After a point, he has to get tired of fighting against all that groundswell of negativity. And yet, he always gets back up, using the negativity as fuel to redline his serve and super-charge his groundstrokes, showing everyone that their hate only makes him stronger.
Djokovic’s relationship with the crowds is almost symbiotic: they love to hate him, and he loves to respond to their hate. Mark Kolbe/Getty Images
Djokovic’s relationship with the crowds is almost symbiotic: they love to hate him, and he loves to respond to their hate.
Mark Kolbe/Getty Images
Feeding off the audience’s scorn is something shares with a contemporary prodigy like himself, albeit from a different sport. For a good chunk of his career, Virat Kohli seemed perpetually in a state of war with the world too. He screamed at boorish spectators, hit back at journalists who so much as doubted his strategic thinking, and even used social media to voice his displeasure at a whole host of things. But his on-field exploits got increasingly impressive with each new conflict; the anger made him more determined to succeed, and eventually put him on the path to greatness.
Kohli has considerably mellowed down in recent times, and now seems capable of bringing his best irrespective of whether he is fired up or not. But it is unclear if he would’ve reached this stage if he wasn’t playing a team sport.
It’s tougher to remain mad at everything when you have teammates to support and joke around with. Years of playing with friendly companions would have taught Kohli that when he is at the crease and on the verge of boiling over, there is always someone who can help him calm down.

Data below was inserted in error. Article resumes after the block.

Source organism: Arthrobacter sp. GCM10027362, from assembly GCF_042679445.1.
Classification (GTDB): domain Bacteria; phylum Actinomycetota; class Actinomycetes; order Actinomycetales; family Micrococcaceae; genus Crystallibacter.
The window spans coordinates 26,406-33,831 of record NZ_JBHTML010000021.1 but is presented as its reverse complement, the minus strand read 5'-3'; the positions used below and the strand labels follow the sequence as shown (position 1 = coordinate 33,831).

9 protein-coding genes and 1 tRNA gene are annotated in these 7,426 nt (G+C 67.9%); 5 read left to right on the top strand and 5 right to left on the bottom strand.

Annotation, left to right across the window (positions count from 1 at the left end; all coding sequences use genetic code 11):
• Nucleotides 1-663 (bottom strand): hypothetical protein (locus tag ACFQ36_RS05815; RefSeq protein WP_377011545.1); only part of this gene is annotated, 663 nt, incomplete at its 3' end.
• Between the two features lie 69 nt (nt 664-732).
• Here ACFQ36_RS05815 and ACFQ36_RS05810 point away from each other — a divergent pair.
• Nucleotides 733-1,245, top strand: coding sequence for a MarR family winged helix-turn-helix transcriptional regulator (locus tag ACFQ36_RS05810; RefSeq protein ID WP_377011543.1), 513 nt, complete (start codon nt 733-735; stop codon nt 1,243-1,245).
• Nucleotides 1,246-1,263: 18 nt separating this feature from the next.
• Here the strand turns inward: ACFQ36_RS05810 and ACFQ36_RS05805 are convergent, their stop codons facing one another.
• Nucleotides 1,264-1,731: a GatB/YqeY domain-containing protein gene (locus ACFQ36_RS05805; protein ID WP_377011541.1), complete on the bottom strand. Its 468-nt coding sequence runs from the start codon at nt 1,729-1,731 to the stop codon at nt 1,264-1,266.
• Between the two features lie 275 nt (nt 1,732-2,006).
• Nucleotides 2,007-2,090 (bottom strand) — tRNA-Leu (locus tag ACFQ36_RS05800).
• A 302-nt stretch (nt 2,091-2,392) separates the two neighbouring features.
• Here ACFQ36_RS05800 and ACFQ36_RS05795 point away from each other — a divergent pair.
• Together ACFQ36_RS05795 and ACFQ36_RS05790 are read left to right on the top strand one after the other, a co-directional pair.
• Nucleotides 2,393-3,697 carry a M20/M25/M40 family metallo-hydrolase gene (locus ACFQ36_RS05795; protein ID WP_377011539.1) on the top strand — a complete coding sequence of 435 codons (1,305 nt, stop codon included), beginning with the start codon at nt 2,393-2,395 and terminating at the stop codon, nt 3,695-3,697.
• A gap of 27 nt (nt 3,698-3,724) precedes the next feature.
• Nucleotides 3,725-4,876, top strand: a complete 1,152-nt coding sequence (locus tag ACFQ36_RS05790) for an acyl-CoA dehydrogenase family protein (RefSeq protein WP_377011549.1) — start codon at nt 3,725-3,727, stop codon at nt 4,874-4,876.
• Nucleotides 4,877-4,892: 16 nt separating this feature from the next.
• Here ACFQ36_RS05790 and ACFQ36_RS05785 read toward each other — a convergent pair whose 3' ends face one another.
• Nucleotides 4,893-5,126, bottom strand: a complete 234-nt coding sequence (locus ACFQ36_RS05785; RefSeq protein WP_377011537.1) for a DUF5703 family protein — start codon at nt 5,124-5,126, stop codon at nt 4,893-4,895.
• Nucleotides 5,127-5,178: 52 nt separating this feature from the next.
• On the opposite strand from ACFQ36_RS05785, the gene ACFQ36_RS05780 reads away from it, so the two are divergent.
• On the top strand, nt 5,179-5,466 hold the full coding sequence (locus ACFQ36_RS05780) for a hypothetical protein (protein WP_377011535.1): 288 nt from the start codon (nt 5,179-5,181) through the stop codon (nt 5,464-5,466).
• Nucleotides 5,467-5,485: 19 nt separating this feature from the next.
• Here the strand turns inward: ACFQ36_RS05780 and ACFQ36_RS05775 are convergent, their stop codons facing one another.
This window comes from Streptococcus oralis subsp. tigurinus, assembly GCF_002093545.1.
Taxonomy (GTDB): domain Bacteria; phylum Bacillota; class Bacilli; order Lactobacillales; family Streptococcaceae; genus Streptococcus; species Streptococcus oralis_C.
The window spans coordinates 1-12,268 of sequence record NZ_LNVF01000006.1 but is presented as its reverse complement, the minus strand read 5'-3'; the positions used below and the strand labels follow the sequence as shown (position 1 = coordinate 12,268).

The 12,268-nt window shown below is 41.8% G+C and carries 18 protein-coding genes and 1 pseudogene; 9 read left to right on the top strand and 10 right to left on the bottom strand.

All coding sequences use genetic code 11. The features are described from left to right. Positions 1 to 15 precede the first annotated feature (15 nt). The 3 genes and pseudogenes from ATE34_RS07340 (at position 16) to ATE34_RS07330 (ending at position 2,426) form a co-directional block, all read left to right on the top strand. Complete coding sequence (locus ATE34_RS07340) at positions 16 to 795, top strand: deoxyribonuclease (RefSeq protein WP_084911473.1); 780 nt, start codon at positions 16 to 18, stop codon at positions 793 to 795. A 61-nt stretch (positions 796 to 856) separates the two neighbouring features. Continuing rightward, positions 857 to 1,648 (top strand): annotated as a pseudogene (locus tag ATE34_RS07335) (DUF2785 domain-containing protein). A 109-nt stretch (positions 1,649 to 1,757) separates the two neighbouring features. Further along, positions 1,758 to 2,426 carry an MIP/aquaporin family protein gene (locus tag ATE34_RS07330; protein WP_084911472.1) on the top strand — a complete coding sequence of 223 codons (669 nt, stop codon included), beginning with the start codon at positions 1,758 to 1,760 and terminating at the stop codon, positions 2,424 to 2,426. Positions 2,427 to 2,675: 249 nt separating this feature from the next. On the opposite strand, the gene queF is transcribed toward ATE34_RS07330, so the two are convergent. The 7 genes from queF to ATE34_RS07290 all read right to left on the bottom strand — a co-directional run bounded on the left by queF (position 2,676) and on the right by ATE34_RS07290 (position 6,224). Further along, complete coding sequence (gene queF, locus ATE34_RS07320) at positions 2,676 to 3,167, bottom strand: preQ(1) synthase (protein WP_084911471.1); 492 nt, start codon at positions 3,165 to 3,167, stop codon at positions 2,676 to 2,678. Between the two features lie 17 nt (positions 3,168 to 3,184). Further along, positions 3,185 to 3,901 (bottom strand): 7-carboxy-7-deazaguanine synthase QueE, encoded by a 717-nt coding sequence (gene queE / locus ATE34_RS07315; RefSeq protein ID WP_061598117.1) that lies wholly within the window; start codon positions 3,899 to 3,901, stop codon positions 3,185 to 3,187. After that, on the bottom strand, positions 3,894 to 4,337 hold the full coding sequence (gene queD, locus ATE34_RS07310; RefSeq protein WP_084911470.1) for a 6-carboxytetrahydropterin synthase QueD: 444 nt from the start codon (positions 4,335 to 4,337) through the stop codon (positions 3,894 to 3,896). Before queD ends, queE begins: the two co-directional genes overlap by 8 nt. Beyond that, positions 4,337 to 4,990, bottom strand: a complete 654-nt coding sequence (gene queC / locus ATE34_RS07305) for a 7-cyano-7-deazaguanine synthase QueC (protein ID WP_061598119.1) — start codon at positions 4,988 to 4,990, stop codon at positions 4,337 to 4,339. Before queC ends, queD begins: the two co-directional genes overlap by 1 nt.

Who does Djokovic have when he’s out there on the court? An unfriendly opponent an unsympathetic umpire, and an uncharitable crowd. He’s basically all alone, and it’s no surprise he reacts the only way his instincts would dictate: by lashing out.
For those who express their dislike for Djokovic vocally – in stadiums, in the media, on Twitter – it must feel like the ultimate comeuppance that his lashing out usually leads to Slam wins. The Serb now has 17 of them, just two short of Nadal and three short of Federer’s record number, and it seems like a matter of time before he surpasses them both.
He always gets back up, using the negativity as fuel to redline his serve and super-charge his groundstrokes
In that sense, the haters might also take cold comfort in the fact that they have become an important part of history. Just as Federer and Nadal made Djokovic a better player with their unflinching tennis, so have the naysayers’ unkind words forced the Serb to wake up and take charge of his own destiny.
Djokovic’s relationship with the crowds is almost symbiotic: they love to hate him, and he loves to respond to their hate. It makes you wonder why he has spent so many years struggling to win the fans’ affection and lamenting the lack of support he gets from them.
If looking for trouble is what gets his competitive juices flowing, why not keep looking for it? He’s only getting closer to GOAT-hood with each altercation, after all.
Musab Abid is an absolute tennis nut who can spend hours together obsessing over the sport, and has covered each of the 4 Grand Slams from the ground. Having spent 8 years in the sports content industry, Musab is also a self-confessed dessert addict and wannabe travel enthusiast, who firmly believes tennis tourism should be a full-fledged industry.